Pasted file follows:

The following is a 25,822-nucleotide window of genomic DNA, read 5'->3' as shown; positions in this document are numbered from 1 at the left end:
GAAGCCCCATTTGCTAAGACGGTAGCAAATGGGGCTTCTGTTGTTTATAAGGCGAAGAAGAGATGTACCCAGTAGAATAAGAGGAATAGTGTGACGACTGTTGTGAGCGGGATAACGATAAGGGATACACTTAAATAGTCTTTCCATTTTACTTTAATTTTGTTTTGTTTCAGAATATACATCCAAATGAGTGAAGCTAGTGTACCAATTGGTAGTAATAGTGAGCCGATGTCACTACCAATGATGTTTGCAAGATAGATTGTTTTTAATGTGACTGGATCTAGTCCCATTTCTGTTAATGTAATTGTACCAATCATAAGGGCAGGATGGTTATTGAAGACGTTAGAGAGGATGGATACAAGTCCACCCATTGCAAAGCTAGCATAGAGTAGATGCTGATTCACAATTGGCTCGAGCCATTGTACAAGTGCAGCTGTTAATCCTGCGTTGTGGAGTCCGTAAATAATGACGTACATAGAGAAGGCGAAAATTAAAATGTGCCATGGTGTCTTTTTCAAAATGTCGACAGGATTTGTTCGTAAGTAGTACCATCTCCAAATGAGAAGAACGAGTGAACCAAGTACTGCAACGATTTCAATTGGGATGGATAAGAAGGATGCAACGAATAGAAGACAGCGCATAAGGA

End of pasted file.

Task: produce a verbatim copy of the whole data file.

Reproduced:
The following is a 25,822-nucleotide window of genomic DNA, read 5'->3' as shown; positions in this document are numbered from 1 at the left end:
GAAGCCCCATTTGCTAAGACGGTAGCAAATGGGGCTTCTGTTGTTTATAAGGCGAAGAAGAGATGTACCCAGTAGAATAAGAGGAATAGTGTGACGACTGTTGTGAGCGGGATAACGATAAGGGATACACTTAAATAGTCTTTCCATTTTACTTTAATTTTGTTTTGTTTCAGAATATACATCCAAATGAGTGAAGCTAGTGTACCAATTGGTAGTAATAGTGAGCCGATGTCACTACCAATGATGTTTGCAAGATAGATTGTTTTTAATGTGACTGGATCTAGTCCCATTTCTGTTAATGTAATTGTACCAATCATAAGGGCAGGATGGTTATTGAAGACGTTAGAGAGGATGGATACAAGTCCACCCATTGCAAAGCTAGCATAGAGTAGATGCTGATTCACAATTGGCTCGAGCCATTGTACAAGTGCAGCTGTTAATCCTGCGTTGTGGAGTCCGTAAATAATGACGTACATAGAGAAGGCGAAAATTAAAATGTGCCATGGTGTCTTTTTCAAAATGTCGACAGGATTTGTTCGTAAGTAGTACCATCTCCAAATGAGAAGAACGAGTGAACCAAGTACTGCAACGATTTCAATTGGGATGGATAAGAAGGATGCAACGAATAGAAGACAGCGCATAAGGA